Playing by the Rules at the Shanghai BiennaleTo explain the work of the fictional artist at the Shanghai Biennale, the real artist, Natascha Sadr Haghighian, printed a newspaper, which includes a fake press release and interview. The texts make clear that the invented Robbie Williams — “the artist, not the singer,” Haghighian likes to quip — outsources his generic contemporary art from a Berlin art production company. The stacked television screens, horse jumping sound installation, and readymade hurdle sculptures are all on display in Shanghai. Before the opening, however, Haghighian, who was born in Iran and lives in Berlin, discovered a problem. The English to Chinese translation in the newspapers was gibberish­, garbled by a graphic designer in Beijing. On the cover, “solo show” was mysteriously translated into “the beginning of a new world.” Haghighian discarded the 6,000 misprints and whipped up 100 corrected papers for the opening night. Hosting the 10th Shanghai Biennale, the Power Station of Art is the only state-run museum for contemporary art in in China. As with Haghighian’s newspaper, elements of artistic expression at the Biennale were altered in translation to the government-sanctioned show.  Chief curator Anselm Franke said the 2,000-year history of Chinese bureaucracy, in fact, inspired the concepts behind the Biennale’s theme, “Social Factory.” While curating the Taipei Biennale in 2012, he visited the extensive archives of the imperial dynasties at the Palace Museum, where he was captivated by the nation’s long history of social fabrication.   But as an organizer of this 70-artist show, Franke attempted to evade Chinese codes. “Being an outsider, you can sometimes disregard the rules and hierarchies out of your own ignorance,” said Franke, who is the head of visual art and film at the Haus der Kulturen der Welt in Berlin. Some protocols, however, were inescapable. As of the Biennale’s opening day, November 23, works from Taiwan were delayed at customs, as any cultural product originating in Taiwan or Hong Kong is automatically sent to Beijing to be inspected by the Ministry of Culture.  And though there is no longer a committee presenting curators with government-approved artists, the Ministry lightly edited this year’s selection of artists and wall texts. Early on, Hong Kong-based artist Pak Sheung Chuen and Guangzhou-based artist Song Ta were blacklisted. There were no formal reasons given for their exclusion.     “The relationship between the government and us [the Power Station of Art] shouldn’t concern average people,” said a high-positioned administrator at the Power Station, who asked not to be named. “Art should be checked in every country,” he added. The Ministry’s sensitivity may have been heightened because of the recent pro-democracy demonstrations in Hong Kong. Singaporean artist Ho Tzu Nyen was originally going to show his film “The Nameless,” which features found footage of Tony Leung Chiu-Wai, a famous Hong Kong actor who voiced his support for the non-violent protests in October. Ho was uncertain if the film would survive the Ministry’s scrutiny — along with Leung’s appearances, the work, inspired by real events, centers around the Secretary General of the Malayan Communist Party, a triple agent responsible for the fall of the Left in Malaya. Regardless, the artist and curator submitted the work, not wanting to police themselves.    “Maybe Anselm [Franke] and I are both just really optimistic people,” Ho said. When the Ministry banned the film from the exhibition, Ho was undaunted. “I think it is important we speak the facts, just as I think it is important we don’t make a big fuss over it, since we all accepted the rules of the game.” Mainland artists themselves have become protean navigators of their political milieu. Zhao Liang, for instance, is best known for his bold documentary “Petition” (2009), which follows migrants for 12 years as they attempt to appeal to a dismissive Communist Party in Beijing. The film was banned in China and the government harassed the artist. And yet, two years later, Zhao collaborated with the Ministry of Health on projects about HIV and AIDS. Today, Zhao is showing the film “Black Face, White Face” (2014) at the Biennale, which presents an intimate look into the worn faces of a coal miner and a limestone factory worker. Before the Biennale opening, the Ministry requested that another Chinese artist, Liu Ding, unplug a telephone line in his installation “1999.” The government officials believed that the story recorded on the phone line about the Chinese art world cast the Biennale in a negative light. “I did not have any anticipation or assumption before hand, but when things like this happen, I am prepared to face it and deal with it,” Liu said. Since the censorship, Liu has been working with the Power Station to correct the Ministry’s misunderstanding — the speaker is talking about biennials in the 1990s, not the current Biennale at the Power Station. Zhao Tao’s painting depicting cannibalism was also removed the day before the opening; presumably, the censors found it macabre. The purging, however, did not rattle the Biennale’s pragmatic curatorial team. “Censorship is part of the established system here,” said Hong Kong-based co-curator Cosmin Costinas. “That doesn’t necessarily make it acceptable, but it is very difficult to be self-righteous about it.” Overall, the works chosen by the international curators for the Biennale are tactical. In the late 1980s through the 2000s, underground, overtly provocative art ran rampant in China. After that, the expanding market became the dominant force, and a distrustful attitude towards art developed among those watching the soaring prices. Franke expressed fear that such cynicism would be tapped to help support neo-traditional, right-leaning politics in the future. “At the moment, I don’t think that cynicism is very productive,” Franke said. “I try to upset mechanisms that produce false alternatives, such as the false alternative between traditional social order and libertarian chaos. But, of course, we can only do minor things in framing discourses.” In recent months, the Communist Party has been tightening its arts policies. In October, Xinhua news reported that China’s president, Xi Jinping, told a group of performers and writers: “Fine art works should be like sunshine from blue sky and breeze in spring that will inspire minds, warm hearts, cultivate taste, and clean up undesirable work styles.” This week, the Party announced that it will instate a program sending artists to the countryside to develop a “correct view on art,” a chilling throwback to the Cultural Revolution.  As for Haghighian’s fictional artist Robbie Williams, his hilariously vanilla art did not attract the Ministry’s attention. At the VIP dinner, a fellow artist expressed his regrets to Haghighian that Robbie Williams himself couldn’t make it to the opening ceremonies. On stage, a few Biennale officials gave opening speeches. The victorious NBA theme song, “Roundball Rock” by John Tesh, boomed during the interludes. Waiters placed the soup course on the rows of white-clothed tables, served in two-tiered bowls with tea candles lighting the lower level. The Power Station committee stood to be applauded, and an ecstatic lightshow erupted across the dim, blue-lit room.  “He would have loved this,” Haghighian replied. The Shanghai Biennale runs through March 31, 2015. Published: December 8, 2014 Read full article here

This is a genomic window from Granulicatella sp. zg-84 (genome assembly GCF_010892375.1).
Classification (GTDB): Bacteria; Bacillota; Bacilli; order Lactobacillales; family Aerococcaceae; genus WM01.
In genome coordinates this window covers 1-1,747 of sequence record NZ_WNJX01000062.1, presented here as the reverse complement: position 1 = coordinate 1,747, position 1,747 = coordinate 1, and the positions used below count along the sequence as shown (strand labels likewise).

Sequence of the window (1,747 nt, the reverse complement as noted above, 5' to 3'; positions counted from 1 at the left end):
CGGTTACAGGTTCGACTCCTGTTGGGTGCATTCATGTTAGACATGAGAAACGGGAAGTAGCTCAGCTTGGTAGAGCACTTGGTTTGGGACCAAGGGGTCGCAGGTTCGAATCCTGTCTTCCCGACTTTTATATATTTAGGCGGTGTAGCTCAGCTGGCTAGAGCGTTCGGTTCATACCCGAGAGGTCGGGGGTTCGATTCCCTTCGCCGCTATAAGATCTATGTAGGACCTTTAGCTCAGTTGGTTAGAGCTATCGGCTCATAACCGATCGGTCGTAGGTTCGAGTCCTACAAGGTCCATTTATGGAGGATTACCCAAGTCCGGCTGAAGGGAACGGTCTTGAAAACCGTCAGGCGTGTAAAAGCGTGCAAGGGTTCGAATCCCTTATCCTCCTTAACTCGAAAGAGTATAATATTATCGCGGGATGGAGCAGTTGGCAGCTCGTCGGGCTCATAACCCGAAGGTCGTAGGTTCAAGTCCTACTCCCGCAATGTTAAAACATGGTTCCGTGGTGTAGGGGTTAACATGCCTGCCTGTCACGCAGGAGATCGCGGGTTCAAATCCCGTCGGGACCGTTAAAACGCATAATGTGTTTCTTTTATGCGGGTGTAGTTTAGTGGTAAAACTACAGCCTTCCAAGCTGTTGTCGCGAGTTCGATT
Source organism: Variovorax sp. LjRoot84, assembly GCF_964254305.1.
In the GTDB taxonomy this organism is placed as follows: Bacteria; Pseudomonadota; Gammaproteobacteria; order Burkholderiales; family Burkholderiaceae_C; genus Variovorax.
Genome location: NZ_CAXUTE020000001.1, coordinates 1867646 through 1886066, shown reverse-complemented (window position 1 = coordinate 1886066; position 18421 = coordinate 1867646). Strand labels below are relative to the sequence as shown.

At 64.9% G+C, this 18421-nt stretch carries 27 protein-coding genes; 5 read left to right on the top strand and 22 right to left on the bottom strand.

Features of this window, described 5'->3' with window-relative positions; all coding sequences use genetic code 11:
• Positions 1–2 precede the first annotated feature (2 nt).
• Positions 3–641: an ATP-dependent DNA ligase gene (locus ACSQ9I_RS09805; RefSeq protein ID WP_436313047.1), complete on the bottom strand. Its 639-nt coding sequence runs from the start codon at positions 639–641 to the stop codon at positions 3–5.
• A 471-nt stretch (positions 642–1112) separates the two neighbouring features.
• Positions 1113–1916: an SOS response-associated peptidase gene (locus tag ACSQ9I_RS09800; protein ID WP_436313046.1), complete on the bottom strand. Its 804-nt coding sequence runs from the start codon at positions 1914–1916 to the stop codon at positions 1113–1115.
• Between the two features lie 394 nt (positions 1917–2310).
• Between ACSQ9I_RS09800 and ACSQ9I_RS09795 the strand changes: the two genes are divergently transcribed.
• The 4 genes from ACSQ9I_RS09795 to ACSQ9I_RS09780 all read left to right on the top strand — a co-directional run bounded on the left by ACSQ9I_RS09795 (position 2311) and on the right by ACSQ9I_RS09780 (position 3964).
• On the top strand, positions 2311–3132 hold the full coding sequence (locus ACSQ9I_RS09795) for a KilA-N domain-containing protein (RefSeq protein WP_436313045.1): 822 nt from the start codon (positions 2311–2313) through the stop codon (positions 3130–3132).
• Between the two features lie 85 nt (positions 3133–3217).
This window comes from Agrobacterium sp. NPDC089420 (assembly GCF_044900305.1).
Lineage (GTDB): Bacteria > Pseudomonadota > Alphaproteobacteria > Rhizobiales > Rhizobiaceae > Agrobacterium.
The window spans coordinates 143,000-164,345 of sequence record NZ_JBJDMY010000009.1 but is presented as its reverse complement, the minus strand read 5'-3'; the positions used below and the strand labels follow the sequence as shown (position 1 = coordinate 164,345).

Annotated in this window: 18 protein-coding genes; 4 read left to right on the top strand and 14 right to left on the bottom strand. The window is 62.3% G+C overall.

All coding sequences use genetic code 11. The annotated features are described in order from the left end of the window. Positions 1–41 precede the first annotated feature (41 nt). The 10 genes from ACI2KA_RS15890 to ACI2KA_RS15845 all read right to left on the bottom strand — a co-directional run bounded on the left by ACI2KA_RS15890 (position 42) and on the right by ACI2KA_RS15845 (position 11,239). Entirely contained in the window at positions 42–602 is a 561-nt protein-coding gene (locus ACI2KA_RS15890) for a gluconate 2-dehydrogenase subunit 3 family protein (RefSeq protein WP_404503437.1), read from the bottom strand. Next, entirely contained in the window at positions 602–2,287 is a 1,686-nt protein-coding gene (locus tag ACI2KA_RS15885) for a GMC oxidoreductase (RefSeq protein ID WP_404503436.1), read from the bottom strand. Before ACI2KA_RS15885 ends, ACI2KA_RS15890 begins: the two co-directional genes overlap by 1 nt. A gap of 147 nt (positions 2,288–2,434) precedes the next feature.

Miami: Overduin & Co. at NADA
08/12/2014
Artist: Sergei Tcherepnin Venue: Overduin & Co., NADA Date: December 4 – December 7, 2014 Click here to view slideshow Images courtesy of Overduin & Co., Los Angeles Contemporary Art Daily is produced by Contemporary Art Group, a not-for-profit organization. We rely on our audience to help fund the publication of exhibitions that show up in this […]Contemporary Art Daily is produced by Contemporary Art Group, a not-for-profit organization. We rely on our audience to help fund the publication of exhibitions that show up in this RSS feed. Please consider supporting us by making a donation today. Read full article here